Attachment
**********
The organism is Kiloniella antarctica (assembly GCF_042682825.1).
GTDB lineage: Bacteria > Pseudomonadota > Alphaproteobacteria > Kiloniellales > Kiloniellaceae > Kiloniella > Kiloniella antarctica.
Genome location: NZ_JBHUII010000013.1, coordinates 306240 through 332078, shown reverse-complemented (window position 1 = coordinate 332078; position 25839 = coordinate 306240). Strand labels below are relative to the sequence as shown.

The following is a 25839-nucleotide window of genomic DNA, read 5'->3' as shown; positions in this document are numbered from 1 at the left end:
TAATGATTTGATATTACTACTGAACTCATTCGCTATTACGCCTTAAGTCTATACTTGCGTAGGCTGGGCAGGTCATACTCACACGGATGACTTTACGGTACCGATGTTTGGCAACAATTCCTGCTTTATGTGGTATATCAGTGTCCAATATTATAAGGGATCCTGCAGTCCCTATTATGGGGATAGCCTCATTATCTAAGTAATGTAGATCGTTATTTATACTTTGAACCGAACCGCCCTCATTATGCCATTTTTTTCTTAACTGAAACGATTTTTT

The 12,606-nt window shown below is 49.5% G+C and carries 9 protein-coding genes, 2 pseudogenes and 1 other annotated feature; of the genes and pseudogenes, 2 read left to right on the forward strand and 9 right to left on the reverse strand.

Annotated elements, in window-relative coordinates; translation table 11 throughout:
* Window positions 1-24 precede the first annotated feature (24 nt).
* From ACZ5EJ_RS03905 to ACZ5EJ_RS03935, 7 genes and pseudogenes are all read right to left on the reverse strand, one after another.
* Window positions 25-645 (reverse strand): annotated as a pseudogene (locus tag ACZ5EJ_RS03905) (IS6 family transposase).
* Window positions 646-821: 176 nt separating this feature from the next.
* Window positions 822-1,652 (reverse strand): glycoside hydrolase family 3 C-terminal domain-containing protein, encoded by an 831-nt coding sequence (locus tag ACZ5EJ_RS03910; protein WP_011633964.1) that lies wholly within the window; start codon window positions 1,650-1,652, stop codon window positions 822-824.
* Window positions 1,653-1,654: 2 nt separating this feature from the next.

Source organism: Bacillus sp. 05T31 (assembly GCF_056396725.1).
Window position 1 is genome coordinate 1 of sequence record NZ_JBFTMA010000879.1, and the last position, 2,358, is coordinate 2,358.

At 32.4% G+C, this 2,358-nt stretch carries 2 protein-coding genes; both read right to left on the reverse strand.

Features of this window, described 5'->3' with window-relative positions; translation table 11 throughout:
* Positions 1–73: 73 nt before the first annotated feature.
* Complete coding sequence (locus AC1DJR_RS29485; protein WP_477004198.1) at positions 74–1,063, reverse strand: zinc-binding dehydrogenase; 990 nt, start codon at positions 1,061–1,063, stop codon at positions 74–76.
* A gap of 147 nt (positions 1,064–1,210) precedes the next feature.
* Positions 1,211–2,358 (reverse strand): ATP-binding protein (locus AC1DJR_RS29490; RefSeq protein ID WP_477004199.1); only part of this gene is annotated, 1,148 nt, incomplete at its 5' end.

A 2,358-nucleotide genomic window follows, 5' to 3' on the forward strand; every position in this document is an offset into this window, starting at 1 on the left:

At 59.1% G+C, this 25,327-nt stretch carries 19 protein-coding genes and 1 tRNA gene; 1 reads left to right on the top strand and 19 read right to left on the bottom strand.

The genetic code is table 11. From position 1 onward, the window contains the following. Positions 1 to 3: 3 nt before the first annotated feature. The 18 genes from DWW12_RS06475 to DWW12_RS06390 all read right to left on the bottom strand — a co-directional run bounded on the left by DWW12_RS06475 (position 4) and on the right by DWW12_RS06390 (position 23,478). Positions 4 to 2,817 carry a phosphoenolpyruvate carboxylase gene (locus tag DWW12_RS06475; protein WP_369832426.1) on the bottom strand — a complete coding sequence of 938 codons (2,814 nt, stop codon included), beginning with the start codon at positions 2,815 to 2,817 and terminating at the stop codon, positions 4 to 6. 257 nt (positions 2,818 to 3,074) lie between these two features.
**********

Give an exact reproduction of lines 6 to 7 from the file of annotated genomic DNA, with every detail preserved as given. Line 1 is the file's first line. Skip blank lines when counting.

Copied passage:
The 12,606-nt window shown below is 49.5% G+C and carries 9 protein-coding genes, 2 pseudogenes and 1 other annotated feature; of the genes and pseudogenes, 2 read left to right on the forward strand and 9 right to left on the reverse strand.

Annotated elements, in window-relative coordinates; translation table 11 throughout: